Background: Globally, preventable and treatable childhood conditions such as pneumonia, diarrhoea, malaria, malnutrition and newborn conditions still account for 75% of under-five mortality. To reduce the mortality rate from these conditions, Ethiopia launched an ambitious Health Extension Programme (HEP) in 2003. Trained Community Health Workers (CHWs), named Health Extension Workers (HEWs) were deployed to deliver a package of care which includes integrated Community Case-Management (iCCM) of common childhood diseases. Objectives: This qualitative study aimed to explore approaches and strategies used in the HEW training and supervision as part of an evaluation of the Catalytic Initiative to Save a Million Lives. Method: A qualitative rapid appraisal study using focus group discussions and in-depth interviews was conducted. Results: Training of HEWs followed a cascaded training of trainer approach supported by implementing partners under guidance of the Ministry of Health. A comprehensive planning phase enabled good coverage of districts and consistency in training approaches. Training was complemented by on-going supportive supervision. HEW motivation was enhanced through regular review meetings and opportunities for career progression. Conclusion: These findings describe a thorough approach to training and supervision of HEWs delivering iCCM in rural Ethiopia. Ongoing investments by partners will be critical for long-term sustainability.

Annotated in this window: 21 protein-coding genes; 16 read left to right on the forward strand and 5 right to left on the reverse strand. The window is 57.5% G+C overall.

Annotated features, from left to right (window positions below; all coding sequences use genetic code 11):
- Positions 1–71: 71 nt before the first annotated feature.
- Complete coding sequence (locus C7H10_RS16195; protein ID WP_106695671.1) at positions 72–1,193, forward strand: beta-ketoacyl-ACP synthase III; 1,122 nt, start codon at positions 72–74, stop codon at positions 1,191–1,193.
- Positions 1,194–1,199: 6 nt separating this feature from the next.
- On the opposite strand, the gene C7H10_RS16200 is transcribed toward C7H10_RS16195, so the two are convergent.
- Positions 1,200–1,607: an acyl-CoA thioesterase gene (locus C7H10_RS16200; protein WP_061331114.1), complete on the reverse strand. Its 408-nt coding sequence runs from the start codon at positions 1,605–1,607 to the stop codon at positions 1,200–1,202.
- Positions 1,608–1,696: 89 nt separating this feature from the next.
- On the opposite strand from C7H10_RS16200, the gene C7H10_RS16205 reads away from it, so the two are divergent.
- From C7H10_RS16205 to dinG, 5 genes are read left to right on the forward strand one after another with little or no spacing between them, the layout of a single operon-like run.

- Community health workers
- Health extension workers
- Integrated community case management